Cisco Systems, a company seemingly constantly on the acquisition trail, has gobbled up another company in the telecom space: Arroyo Video Solutions, a privately held software provider of next-generation, video-on-demand solutions. The latest purchase is Cisco's fifth this year.
Cisco is paying $92 million in cash for the company, which will be integrated into Cisco's Cable and Video Initiatives Group by year's end. That group is part of the company's service provider organization led by Cisco senior VP Mike Volpi.
This latest move further advances Cisco's entrance into the consumer space, and it is aimed at strengthening Cisco's position with service providers who play an integral role in the company's plans to enable and equip future converged networks.
Volpi characterized the Arroyo acquisition as one that offers service providers the ability to capitalize on a major shift that sees the entertainment industry evolving from pure video-on-demand to anything-on-demand, with a wide variety of content delivered to any device: handsets, personal computers, standard televisions and emerging media.
"With the addition of Arroyo's innovative software, which offers flexibility in content delivery, service providers will be in a position to serve content, how, when and where consumers want it," Volpi explained.
Kip Compton, Cisco's senior director if IPTV and video development, says the Arroyo acquisition follows in the footsteps of last year's huge $6.9 billion purchase of set-top box manufacturer Scientific-Atlanta. "That provided the hardware component, but one gap we had was an on-demand component," he says. "Arroyo provides that and takes a more software-centric approach that makes it easier to integrate their technology into the network." Cisco and Arroyo, which was founded four years ago and has 44 employees who will be retained by Cisco, have collaborated over the last few years on several projects.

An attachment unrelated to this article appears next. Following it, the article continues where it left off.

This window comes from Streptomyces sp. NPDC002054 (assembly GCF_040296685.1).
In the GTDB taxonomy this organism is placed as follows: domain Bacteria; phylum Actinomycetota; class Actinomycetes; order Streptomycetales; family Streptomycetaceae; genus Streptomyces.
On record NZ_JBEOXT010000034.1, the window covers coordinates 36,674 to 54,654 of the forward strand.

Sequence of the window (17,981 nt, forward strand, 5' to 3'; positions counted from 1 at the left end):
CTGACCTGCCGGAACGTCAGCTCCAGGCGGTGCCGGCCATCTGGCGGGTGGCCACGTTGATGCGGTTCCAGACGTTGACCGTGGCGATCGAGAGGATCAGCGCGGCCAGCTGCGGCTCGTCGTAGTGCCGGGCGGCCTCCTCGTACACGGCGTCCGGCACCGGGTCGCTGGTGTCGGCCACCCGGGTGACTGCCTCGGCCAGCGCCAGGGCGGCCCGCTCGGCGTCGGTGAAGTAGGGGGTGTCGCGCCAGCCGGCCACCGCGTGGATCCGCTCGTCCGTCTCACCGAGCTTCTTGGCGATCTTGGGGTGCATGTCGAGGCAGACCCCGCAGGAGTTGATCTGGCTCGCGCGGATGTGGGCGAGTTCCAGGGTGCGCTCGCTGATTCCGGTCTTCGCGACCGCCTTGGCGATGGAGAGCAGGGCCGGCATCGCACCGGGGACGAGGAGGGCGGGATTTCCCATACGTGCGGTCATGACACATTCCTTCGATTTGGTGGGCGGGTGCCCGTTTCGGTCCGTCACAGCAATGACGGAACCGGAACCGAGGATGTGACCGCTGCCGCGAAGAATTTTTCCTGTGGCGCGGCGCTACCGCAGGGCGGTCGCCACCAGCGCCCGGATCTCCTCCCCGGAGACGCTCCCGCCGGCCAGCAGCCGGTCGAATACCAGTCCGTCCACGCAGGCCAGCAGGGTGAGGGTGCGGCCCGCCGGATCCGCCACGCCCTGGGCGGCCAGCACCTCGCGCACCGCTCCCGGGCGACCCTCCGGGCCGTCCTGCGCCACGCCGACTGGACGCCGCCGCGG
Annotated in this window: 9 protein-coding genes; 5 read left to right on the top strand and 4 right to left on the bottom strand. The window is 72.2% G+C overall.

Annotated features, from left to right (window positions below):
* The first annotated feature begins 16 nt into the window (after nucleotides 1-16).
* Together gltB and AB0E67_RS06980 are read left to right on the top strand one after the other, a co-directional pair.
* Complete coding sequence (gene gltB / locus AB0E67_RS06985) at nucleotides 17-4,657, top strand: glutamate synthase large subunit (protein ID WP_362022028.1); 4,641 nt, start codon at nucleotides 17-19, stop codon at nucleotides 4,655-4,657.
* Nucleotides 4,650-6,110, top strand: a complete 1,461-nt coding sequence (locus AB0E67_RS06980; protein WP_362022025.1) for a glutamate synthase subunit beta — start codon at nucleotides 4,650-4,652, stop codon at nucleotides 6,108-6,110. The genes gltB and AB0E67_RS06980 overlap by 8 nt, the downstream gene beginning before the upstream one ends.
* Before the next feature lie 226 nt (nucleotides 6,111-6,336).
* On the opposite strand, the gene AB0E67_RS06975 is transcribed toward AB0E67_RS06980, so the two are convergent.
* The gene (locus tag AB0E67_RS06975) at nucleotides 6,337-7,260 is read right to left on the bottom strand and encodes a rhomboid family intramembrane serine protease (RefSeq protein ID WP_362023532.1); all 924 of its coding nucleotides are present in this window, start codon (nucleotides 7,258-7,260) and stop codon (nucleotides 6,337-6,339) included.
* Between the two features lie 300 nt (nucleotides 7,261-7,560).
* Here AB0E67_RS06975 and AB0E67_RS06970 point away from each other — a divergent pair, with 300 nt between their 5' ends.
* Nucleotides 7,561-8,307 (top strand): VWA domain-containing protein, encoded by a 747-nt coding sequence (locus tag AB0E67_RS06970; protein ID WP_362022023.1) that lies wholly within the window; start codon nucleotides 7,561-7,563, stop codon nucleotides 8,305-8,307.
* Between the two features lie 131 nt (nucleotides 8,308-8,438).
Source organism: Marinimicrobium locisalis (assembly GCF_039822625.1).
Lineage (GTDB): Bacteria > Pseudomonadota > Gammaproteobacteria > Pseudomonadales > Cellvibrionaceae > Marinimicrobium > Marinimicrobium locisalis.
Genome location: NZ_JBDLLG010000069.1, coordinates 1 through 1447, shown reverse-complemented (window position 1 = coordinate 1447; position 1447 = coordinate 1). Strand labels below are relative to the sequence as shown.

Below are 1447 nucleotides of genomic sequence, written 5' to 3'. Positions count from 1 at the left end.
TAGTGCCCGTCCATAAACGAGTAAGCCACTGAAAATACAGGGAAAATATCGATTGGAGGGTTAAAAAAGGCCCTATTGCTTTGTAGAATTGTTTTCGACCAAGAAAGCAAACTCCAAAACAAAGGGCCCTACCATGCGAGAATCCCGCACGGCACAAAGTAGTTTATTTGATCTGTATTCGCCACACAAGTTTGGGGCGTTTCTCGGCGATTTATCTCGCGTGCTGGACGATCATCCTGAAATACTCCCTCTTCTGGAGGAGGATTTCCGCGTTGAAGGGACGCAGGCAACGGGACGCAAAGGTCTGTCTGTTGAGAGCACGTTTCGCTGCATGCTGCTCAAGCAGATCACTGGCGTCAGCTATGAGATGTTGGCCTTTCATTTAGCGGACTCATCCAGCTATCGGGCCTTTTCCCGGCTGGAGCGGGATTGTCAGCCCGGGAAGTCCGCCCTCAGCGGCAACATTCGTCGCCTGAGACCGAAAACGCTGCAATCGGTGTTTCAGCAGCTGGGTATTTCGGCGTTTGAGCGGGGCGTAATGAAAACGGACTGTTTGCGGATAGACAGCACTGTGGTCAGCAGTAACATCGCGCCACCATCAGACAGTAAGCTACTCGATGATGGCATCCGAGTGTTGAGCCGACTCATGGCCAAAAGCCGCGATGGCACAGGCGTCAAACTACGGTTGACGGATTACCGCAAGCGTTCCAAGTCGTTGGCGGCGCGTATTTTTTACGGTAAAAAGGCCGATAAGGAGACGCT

Cisco already has a number of large cable and telco customers; Arroyo's expertise will now provide an on-demand component to Cisco's existing NGN solution. "It will result in a broadened solution over time for cable carriers and large telco players," adds Compton. Many of those service providers are pressuring equipment vendors like Cisco to provide a competitive edge in offering triple-and quadruple-play solutions to customers.
The acquisition seems an easy and relatively predictable one for Cisco, but it's unclear how other next-gen network providers ranging from Alcatel to Microsoft might respond to an increasingly more aggressive Cisco.
(Al Senia is editor of America's Network magazine and can be reached at [email protected])